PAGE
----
Shuaib allayed the fears of Nigerians who have taken the first dose of the Astrazeneca vaccine stressing that the government was expecting 3.9 million doses of the vaccine before the end of August this year to facilitate the completion of the second dose of the vaccine.
The NPHCDA boss added that the second dose of the vaccine is available to be administered to those so far vaccinated before the expiration of their first dose.
WHO Warns Against Discontinuing Public Health, Social Measures
Meanwhile, the World Health Organisation (WHO) has warned against discontinuing public health and social measures, saying Africa is still on the throes of its third wave.
WHO country representative, Dr. Kazadi Walter, gave the warning yesterday during the ceremony to acknowledge the arrival of Johnson and Johnson (J&J) vaccines, in Abuja.
He said, “This pandemic still has a long way to run: Nigeria is experiencing a third wave and we need to work together to ensure that all preventive measures put in place are maximised to reduce the impact of COVID-19 on our lives.”
Nigeria on Wednesday received 177,600 doses of Johnson and Johnson vaccine through the COVAX arrangement.
Kazadi reiterated that vaccines are a critical tool in the battle against COVID-19, saying these vaccines are safe and effective and will be the game changer.
“But for the foreseeable future, we must continue wearing masks, physically maintaing distance and avoiding crowds,” he stressed.
He further noted the J&J/Janssen vaccine was listed for emergency use by WHO on March 12, 2021, adding that the vaccine has been authorised for use in Europe, the United States and other countries.
As the only single dose COVID-19 vaccine approved for use to date, the vaccine may be an important tool for accessing hard-to-reach populations, thus playing a key role in preventing infections and reducing deaths across Nigeria, he said.
Kazadi expressed WHO’s continued support for Nigeria in reaching its targeted population with safe and effective vaccines.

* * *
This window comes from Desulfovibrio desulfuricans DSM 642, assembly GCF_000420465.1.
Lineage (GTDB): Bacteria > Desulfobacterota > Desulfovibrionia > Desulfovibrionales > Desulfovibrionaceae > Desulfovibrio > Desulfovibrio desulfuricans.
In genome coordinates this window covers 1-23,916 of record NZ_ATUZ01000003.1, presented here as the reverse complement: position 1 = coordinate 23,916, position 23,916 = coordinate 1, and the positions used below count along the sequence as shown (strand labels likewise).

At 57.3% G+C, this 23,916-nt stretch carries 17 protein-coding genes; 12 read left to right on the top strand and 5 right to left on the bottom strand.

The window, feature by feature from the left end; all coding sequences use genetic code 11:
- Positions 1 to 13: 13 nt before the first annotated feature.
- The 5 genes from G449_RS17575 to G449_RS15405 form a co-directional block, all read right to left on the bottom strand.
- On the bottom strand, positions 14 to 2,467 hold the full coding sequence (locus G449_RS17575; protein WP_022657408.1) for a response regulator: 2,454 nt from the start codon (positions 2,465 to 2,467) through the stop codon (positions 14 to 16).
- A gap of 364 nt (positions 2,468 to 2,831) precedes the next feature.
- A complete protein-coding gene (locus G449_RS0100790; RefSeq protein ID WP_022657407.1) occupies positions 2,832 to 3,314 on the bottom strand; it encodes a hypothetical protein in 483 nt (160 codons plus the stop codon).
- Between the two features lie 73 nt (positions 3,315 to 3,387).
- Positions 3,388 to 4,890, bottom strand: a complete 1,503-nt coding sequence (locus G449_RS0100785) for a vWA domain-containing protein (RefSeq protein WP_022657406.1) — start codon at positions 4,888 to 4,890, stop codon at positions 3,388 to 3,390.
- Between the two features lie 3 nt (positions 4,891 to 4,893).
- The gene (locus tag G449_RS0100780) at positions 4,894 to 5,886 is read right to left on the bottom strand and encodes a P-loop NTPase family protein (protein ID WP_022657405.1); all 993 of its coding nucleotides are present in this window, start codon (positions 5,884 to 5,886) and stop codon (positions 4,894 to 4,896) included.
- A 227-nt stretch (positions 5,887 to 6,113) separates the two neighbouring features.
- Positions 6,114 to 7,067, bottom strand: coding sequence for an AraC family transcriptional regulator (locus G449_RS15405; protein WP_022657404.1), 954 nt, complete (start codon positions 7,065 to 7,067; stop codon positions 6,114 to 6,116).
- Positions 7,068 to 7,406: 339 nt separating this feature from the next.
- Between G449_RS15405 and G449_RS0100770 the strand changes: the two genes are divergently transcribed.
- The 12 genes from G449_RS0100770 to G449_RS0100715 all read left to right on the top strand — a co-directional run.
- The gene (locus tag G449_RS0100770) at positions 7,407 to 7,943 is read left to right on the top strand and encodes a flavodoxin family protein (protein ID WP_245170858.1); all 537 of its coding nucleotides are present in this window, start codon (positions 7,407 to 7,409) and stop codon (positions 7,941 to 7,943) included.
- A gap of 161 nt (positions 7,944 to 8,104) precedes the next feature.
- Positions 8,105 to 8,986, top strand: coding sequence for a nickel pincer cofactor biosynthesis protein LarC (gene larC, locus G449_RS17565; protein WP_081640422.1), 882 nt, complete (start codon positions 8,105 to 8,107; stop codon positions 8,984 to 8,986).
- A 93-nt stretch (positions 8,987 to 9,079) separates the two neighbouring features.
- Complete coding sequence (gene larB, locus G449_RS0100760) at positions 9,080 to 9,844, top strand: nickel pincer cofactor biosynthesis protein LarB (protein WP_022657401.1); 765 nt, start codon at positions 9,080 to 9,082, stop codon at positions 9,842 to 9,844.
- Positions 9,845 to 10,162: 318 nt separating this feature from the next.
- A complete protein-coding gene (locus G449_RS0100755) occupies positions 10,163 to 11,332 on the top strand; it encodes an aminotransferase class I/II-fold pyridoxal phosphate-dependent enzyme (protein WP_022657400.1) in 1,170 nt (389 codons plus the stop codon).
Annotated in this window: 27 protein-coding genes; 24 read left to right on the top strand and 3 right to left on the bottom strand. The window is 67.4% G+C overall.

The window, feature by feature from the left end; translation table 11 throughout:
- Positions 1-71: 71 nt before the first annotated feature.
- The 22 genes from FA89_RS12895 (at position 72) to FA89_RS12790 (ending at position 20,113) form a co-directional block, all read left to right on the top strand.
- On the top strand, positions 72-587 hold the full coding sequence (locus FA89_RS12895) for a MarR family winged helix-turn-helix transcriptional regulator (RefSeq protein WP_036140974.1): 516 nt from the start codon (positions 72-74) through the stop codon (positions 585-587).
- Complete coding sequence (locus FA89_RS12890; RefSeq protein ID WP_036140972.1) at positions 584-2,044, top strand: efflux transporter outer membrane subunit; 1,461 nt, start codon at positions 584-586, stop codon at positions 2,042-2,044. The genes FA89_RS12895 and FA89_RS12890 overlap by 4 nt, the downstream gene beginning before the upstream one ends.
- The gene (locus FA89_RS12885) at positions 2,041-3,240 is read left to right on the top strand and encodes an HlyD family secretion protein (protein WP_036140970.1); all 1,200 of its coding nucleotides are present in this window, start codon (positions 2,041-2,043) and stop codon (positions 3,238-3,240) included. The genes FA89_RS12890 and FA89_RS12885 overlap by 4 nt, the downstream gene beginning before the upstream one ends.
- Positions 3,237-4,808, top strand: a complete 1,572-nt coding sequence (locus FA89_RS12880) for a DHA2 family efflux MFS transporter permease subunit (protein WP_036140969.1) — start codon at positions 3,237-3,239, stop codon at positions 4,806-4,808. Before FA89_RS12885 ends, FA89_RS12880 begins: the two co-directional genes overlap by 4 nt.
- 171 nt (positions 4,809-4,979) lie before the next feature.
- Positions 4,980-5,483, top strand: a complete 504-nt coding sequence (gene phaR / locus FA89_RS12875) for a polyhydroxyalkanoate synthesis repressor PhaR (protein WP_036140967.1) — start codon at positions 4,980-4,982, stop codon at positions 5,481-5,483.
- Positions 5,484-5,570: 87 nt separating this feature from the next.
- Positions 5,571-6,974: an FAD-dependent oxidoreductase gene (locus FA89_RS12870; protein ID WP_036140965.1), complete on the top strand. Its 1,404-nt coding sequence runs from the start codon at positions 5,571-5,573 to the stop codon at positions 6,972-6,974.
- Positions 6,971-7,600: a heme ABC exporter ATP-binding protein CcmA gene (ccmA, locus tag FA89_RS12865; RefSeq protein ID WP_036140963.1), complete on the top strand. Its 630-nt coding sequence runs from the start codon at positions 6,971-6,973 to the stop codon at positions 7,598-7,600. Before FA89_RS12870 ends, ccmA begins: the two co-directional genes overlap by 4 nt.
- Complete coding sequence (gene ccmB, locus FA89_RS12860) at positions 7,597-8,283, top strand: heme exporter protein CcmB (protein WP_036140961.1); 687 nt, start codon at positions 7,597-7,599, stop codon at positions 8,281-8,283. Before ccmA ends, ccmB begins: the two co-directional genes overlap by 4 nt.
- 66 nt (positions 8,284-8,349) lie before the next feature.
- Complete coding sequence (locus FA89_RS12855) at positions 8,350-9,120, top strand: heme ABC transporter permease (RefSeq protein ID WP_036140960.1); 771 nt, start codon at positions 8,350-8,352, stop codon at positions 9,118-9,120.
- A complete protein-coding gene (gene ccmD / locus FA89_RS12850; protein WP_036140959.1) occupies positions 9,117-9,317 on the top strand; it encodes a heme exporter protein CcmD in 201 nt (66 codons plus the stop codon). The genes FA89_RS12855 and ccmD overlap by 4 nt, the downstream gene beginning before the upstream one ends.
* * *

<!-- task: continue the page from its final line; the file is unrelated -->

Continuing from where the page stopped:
Meanwhile, in line with the federal government’s directive that all COVID-19 Isolation Centres across the country should be activated, state governments have begun to put measures in place in anticipation of a possible spike in infection.
The states that have taken steps to reactive their response mechanisms in order to mitigate the effects of COVID-19, are Lagos; Bauchi; Ekiti; Akwa Ibom; Edo; Kaduna; Rivers; Ogun; Oyo; Ondo; Taraba among others.
FG Takes Delivery Of 177,600 Doses Of Johnson & Johnson Vaccine
The federal government has taken delivery of 177,600 doses of Johnson and Johnson COVID 19 vaccines.
Inspecting the shipment at the National Strategic Cold Store in Abuja yesterday, the executive director, National Primary Health Care Development Agency (NPHCDA), Dr. Faisal Shuaib, said the 177,600 doses were part of the 29,850,000 doses that the federal government procured through the AVAT of the AU Commission through the facility provided by African Export-Import Bank (AFREXIMBANK).
He noted that the country was among the first ten African countries to receive the vaccines shipment through the partnership.
“The balance of the vaccine will subsequently be delivered in monthly tranches.
“This batch of J&J vaccine will be focused on those who are in the hard-to-reach areas (riverine areas, desert areas and security-compromised areas, the elderly and frail individuals across the country.
“This is because the J&J vaccine is administered as a single dose vaccine, unlike the AstraZeneca and Moderna that require two doses for complete vaccination,” Shuaib said.